"Yeah, they do," he laughed. Why did white people have such uptight morals? They were only breasts. He saw a hundred bare breasts in the market in the run of a day.

“Oh, that's refreshing," she said. "I can hardly take the heat this time of year. How do you feel?"

"Better," he answered. She was standing over his chair, her breasts looked monstrous. He wanted to take them in his hands, hug them, kiss and caress them, then he did not feel sick at all. It was as if she placed them there for him like grapefruits to be sucked sweetly, the moisture quenching his thirst. She combed her hair and her breasts heaved with every breath. He was conscious of them and tried to look away but couldn't get the vision of her naked from the waist up out of his mind. He tried to be nonchalant but the heat and her wet body melted his inhibitions, in a second she was closer, he was holding her, her wet hair with some strange scent in against his face. They were kissing then and he was holding those luscious breasts, nipples hardening, their bodies caressing.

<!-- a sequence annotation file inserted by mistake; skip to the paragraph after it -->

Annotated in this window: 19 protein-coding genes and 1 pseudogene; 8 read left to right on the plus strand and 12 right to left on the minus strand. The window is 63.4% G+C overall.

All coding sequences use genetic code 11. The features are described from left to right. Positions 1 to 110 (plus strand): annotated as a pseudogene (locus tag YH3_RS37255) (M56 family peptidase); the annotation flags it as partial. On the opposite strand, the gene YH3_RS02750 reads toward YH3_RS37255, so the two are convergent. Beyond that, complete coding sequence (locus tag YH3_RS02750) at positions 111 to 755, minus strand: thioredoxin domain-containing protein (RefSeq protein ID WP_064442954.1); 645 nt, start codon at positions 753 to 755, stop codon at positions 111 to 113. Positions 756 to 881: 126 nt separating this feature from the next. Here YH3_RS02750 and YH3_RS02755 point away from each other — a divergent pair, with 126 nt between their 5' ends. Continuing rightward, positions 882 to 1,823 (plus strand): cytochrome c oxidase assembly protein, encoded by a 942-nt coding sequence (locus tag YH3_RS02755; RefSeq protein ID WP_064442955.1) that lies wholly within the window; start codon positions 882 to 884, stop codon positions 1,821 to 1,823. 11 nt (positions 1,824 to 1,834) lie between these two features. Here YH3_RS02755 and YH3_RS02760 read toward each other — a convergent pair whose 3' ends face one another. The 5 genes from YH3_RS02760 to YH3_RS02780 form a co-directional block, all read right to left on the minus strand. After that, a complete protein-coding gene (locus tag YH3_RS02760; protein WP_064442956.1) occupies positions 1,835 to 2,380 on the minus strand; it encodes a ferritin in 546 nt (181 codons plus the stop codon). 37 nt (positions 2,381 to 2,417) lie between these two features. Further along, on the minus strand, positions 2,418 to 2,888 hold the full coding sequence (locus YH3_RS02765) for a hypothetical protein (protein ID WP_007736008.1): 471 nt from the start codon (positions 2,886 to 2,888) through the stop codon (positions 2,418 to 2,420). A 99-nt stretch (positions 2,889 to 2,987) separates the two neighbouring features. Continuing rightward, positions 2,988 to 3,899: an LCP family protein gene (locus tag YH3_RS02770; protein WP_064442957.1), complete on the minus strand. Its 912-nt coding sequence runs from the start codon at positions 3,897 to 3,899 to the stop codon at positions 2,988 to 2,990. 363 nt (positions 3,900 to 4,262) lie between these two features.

They slept under the mosquito nets under the blanket of African sky. She snuggled up to him. He clung to her like she was a goddess.

But in the morning, Elizabeth had to leave. Why, he didn't know. She had to go somewhere, some place far over the hills. Her projects. Something for herself she had to do. There were schedules up there so far from the world where there were no schedules.

The motorcycle spun faint through the sand down into ditches and around logs on the trail. He felt good. He drove more quickly out then, where he went in, and constantly feeling for the passport pouch stuck down inside the waist of his jeans, her address back in England securely tucked inside.